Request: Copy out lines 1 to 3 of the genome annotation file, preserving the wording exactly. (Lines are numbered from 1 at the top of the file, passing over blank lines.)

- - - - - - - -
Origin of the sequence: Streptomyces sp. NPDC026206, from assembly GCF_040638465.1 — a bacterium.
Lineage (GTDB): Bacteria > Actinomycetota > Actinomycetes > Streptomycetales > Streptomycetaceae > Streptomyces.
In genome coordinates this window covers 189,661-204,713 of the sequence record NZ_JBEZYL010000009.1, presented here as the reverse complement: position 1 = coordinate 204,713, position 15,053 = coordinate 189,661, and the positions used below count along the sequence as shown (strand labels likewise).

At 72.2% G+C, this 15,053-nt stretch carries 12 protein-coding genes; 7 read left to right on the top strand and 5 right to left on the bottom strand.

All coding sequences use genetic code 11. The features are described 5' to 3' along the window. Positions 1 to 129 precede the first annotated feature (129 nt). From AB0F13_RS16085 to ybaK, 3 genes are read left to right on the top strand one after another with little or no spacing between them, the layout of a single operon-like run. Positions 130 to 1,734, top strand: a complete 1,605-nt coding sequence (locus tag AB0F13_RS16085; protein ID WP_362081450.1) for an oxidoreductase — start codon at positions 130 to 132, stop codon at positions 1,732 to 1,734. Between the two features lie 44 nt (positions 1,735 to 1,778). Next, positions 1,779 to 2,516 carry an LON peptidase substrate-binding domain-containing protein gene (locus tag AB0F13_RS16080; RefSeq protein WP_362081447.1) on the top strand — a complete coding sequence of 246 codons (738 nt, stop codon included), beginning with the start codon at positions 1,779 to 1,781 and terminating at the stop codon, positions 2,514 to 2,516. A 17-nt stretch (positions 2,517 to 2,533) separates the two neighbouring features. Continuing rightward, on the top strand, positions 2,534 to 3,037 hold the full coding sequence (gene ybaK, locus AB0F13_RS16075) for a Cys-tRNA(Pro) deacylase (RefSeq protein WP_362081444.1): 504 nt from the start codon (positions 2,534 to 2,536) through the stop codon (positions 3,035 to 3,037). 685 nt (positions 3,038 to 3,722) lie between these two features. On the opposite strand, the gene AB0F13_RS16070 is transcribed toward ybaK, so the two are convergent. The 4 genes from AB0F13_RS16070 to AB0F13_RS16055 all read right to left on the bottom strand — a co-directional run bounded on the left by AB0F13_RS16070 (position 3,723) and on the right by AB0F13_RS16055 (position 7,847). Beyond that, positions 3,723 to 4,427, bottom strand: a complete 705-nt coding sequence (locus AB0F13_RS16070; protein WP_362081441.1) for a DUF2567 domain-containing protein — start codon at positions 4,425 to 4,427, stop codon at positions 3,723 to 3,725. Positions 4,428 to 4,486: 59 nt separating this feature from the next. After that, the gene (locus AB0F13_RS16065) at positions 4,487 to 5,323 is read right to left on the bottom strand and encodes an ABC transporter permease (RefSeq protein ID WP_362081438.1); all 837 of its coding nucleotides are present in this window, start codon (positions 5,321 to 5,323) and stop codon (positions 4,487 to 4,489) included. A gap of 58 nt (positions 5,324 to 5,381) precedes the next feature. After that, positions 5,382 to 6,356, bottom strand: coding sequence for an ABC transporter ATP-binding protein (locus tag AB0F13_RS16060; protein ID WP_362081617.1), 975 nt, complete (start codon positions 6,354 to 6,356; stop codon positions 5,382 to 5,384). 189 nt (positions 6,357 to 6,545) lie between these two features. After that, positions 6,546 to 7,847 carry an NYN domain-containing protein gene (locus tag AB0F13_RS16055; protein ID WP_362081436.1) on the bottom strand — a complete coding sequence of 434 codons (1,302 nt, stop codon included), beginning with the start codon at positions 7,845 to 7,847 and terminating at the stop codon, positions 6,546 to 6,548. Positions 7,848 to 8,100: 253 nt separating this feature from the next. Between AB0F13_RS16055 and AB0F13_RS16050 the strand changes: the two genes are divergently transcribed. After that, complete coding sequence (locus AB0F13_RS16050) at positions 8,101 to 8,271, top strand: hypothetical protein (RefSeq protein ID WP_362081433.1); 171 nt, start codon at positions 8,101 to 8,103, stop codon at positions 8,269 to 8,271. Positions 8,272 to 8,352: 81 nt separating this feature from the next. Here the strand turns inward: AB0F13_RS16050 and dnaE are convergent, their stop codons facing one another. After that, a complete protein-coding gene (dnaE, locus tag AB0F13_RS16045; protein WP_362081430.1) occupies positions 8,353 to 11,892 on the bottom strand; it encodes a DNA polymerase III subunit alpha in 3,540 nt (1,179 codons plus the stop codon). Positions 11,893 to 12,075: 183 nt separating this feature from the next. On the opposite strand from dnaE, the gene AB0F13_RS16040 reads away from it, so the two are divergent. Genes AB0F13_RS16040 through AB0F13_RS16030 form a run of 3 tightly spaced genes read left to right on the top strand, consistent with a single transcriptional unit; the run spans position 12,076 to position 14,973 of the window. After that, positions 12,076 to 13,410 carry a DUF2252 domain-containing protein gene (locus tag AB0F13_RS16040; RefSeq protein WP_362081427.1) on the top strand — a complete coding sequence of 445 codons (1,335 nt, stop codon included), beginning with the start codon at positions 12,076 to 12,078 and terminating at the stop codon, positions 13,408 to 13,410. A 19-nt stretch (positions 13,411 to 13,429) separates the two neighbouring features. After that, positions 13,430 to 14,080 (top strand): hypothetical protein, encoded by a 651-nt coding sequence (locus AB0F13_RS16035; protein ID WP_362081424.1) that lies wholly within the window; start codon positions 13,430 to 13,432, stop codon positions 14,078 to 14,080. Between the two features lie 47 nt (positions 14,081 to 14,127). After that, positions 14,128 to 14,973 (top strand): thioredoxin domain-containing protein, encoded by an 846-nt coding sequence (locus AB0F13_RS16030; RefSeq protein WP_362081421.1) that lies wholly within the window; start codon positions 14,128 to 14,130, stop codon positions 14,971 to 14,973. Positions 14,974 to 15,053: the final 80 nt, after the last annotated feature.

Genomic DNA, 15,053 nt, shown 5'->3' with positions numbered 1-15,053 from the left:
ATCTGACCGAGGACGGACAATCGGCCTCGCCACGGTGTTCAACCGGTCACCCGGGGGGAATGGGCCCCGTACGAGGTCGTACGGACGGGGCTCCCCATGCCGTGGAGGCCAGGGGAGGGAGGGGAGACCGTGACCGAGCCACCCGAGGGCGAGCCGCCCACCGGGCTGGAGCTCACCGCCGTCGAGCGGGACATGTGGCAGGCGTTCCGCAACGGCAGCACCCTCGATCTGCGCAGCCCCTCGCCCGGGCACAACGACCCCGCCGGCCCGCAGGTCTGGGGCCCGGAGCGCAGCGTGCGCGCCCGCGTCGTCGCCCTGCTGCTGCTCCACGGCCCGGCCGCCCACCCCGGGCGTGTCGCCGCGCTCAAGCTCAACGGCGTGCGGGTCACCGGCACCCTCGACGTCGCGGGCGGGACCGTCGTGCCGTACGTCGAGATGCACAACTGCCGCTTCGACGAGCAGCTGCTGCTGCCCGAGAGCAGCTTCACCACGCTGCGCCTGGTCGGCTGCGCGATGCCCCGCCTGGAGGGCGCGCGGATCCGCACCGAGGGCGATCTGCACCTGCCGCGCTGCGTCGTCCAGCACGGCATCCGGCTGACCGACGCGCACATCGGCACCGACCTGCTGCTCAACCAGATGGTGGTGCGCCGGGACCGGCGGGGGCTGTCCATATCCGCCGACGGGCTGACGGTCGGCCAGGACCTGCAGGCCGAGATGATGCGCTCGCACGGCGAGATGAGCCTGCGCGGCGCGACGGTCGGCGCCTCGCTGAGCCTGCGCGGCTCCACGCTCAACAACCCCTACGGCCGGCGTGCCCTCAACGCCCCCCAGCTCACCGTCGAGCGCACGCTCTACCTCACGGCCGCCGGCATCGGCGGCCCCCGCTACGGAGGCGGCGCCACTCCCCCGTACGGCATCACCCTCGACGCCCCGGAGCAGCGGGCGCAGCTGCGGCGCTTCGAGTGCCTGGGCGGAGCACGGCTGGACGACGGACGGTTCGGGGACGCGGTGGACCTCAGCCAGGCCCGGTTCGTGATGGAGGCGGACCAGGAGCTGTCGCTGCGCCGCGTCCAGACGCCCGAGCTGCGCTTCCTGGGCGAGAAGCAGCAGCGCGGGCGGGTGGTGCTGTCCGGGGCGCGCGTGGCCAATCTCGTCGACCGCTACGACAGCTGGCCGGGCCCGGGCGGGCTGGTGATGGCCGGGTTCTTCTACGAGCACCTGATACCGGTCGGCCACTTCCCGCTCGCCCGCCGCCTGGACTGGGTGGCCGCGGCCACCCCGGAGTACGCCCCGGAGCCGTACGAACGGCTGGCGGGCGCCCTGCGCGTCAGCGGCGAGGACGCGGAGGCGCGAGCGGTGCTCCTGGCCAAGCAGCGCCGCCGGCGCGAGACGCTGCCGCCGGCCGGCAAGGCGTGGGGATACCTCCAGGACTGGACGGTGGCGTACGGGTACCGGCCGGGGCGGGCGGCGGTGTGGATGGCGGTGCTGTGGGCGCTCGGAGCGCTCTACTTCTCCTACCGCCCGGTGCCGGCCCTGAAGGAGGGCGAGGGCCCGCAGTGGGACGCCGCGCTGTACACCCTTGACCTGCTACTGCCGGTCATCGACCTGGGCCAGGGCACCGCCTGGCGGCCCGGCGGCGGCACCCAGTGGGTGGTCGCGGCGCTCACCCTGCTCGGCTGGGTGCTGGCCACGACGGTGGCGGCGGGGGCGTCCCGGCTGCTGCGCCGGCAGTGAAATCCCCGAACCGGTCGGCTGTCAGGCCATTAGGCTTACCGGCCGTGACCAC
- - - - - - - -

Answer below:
Origin of the sequence: Streptomyces sp. NPDC026206, from assembly GCF_040638465.1 — a bacterium.
Lineage (GTDB): Bacteria > Actinomycetota > Actinomycetes > Streptomycetales > Streptomycetaceae > Streptomyces.
In genome coordinates this window covers 189,661-204,713 of the sequence record NZ_JBEZYL010000009.1, presented here as the reverse complement: position 1 = coordinate 204,713, position 15,053 = coordinate 189,661, and the positions used below count along the sequence as shown (strand labels likewise).